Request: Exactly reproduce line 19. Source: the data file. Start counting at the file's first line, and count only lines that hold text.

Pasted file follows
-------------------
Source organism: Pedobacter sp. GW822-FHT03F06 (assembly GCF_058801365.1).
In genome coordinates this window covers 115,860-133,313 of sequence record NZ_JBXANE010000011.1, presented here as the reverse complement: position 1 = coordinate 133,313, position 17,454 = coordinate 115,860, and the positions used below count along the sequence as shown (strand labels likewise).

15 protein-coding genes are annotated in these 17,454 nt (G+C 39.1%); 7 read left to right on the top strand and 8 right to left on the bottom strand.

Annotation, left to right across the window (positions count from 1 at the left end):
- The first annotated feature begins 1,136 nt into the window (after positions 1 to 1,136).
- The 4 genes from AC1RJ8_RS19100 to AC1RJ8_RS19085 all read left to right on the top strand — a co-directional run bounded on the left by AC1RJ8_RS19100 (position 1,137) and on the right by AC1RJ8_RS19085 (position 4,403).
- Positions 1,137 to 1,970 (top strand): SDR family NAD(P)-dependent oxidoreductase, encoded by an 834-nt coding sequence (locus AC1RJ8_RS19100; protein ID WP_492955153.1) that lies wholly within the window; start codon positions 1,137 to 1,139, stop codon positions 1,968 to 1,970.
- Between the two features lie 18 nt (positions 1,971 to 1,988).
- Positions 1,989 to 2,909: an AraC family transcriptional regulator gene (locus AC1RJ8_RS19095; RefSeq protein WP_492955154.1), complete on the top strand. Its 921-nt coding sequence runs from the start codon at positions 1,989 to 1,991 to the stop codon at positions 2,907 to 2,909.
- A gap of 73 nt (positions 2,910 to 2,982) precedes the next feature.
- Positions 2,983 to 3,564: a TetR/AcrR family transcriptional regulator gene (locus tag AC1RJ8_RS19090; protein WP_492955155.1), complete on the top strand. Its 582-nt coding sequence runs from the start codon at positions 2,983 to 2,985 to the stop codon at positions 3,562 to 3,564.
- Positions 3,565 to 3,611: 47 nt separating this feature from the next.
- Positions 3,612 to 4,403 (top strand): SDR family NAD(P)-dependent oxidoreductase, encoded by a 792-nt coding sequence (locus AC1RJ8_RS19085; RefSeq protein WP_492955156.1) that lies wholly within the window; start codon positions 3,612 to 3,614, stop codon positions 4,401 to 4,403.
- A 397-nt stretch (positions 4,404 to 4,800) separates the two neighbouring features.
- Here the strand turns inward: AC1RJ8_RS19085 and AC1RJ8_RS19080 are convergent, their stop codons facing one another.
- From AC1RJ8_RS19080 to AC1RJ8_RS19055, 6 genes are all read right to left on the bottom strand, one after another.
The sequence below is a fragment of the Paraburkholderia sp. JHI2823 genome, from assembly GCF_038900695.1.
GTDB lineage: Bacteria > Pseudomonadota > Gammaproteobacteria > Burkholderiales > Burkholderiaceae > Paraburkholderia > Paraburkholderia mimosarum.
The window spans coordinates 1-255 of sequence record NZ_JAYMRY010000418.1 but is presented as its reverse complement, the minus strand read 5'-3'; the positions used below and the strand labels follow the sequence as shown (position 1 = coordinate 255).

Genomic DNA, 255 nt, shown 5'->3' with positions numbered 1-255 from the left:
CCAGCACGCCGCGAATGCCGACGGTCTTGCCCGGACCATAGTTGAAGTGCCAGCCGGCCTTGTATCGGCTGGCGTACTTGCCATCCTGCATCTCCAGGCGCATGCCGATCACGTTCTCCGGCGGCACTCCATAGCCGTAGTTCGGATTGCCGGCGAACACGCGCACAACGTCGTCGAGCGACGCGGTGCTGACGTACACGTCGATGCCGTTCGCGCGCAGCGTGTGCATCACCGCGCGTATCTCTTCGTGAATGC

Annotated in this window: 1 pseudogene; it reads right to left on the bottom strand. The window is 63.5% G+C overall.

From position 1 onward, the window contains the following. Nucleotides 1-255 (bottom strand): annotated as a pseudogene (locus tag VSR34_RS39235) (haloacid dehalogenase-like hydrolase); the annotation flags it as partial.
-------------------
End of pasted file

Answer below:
The window spans coordinates 1-255 of sequence record NZ_JAYMRY010000418.1 but is presented as its reverse complement, the minus strand read 5'-3'; the positions used below and the strand labels follow the sequence as shown (position 1 = coordinate 255).